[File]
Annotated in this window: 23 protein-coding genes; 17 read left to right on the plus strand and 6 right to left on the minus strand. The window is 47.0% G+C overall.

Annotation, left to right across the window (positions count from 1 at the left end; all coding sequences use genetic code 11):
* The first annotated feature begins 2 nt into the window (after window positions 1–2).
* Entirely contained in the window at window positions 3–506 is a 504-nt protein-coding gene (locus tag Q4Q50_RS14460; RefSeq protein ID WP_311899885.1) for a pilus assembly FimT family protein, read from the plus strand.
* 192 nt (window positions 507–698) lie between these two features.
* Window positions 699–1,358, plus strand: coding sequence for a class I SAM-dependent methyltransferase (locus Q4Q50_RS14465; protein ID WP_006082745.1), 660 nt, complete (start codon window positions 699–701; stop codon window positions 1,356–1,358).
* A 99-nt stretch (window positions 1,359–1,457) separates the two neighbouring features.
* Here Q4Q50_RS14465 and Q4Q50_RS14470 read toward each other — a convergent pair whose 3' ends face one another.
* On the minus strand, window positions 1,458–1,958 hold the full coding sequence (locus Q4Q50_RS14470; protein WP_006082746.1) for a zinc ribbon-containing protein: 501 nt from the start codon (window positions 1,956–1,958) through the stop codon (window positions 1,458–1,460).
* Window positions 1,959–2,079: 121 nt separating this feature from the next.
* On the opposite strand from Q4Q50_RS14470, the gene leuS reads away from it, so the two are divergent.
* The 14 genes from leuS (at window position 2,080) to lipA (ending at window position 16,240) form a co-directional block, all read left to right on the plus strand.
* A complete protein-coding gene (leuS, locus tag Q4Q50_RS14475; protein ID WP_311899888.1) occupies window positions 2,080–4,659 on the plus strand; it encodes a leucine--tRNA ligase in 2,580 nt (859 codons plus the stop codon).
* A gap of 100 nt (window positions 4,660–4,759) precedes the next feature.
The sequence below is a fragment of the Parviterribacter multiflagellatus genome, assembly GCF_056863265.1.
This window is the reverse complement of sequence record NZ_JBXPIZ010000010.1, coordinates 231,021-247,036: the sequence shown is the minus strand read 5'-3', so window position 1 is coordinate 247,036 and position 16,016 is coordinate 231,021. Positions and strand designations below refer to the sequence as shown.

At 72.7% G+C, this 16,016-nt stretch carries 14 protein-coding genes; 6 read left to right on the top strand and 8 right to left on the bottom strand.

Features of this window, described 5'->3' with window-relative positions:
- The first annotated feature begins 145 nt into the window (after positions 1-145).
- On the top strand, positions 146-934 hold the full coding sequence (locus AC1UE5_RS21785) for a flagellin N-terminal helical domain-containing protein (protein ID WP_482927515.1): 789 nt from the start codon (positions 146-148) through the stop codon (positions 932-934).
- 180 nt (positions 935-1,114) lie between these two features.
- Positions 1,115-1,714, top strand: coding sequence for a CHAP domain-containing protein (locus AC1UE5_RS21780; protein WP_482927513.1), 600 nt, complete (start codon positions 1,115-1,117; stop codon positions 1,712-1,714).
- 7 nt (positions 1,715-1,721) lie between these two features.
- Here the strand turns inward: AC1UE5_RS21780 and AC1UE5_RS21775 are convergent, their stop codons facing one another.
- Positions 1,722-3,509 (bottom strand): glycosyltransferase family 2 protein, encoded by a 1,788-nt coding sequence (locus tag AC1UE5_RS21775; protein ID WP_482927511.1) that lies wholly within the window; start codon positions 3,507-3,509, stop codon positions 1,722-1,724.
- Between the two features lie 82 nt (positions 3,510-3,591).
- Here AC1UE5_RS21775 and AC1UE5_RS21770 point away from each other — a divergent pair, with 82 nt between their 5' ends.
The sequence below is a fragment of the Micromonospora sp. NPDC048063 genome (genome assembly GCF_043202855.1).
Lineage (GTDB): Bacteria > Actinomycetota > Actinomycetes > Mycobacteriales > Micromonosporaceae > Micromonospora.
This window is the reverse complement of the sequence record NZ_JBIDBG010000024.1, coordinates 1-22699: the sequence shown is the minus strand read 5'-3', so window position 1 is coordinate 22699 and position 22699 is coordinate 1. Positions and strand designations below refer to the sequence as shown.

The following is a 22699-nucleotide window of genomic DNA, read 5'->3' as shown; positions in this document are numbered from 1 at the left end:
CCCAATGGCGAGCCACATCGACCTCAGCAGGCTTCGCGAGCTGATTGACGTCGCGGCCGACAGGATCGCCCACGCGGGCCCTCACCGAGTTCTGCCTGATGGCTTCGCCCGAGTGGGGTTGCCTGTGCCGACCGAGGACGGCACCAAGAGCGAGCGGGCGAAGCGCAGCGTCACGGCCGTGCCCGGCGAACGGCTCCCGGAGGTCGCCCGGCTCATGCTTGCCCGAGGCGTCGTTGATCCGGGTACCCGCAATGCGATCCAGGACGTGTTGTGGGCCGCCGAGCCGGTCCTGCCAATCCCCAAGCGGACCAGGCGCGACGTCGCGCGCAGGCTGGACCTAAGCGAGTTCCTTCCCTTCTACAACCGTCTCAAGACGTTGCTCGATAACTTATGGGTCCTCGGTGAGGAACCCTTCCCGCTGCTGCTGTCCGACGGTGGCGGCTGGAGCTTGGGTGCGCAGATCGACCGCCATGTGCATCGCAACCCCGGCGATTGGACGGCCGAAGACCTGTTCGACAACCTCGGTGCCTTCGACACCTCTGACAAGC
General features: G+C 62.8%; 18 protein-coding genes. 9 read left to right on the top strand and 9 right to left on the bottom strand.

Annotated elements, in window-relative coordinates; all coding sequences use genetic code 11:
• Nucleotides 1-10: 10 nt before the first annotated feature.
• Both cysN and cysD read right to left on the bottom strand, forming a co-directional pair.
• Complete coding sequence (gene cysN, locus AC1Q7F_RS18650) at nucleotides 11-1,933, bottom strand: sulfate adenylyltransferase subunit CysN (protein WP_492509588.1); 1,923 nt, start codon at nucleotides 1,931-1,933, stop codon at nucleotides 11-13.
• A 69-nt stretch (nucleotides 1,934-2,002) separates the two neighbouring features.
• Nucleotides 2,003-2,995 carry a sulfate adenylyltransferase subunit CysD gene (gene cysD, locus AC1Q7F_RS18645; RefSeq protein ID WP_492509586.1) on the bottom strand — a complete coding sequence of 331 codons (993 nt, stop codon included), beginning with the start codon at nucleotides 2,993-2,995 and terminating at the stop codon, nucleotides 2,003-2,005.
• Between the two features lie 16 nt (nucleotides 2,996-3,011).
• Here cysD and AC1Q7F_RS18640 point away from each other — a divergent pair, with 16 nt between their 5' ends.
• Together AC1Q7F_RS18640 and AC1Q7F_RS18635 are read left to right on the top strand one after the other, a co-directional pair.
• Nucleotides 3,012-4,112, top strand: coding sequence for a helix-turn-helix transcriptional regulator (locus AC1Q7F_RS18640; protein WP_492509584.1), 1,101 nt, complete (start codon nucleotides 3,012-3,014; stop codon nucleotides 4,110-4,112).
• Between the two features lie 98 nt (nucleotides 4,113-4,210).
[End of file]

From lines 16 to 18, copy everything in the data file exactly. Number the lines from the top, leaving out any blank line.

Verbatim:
This window is the reverse complement of sequence record NZ_JBXPIZ010000010.1, coordinates 231,021-247,036: the sequence shown is the minus strand read 5'-3', so window position 1 is coordinate 247,036 and position 16,016 is coordinate 231,021. Positions and strand designations below refer to the sequence as shown.

At 72.7% G+C, this 16,016-nt stretch carries 14 protein-coding genes; 6 read left to right on the top strand and 8 right to left on the bottom strand.

Features of this window, described 5'->3' with window-relative positions: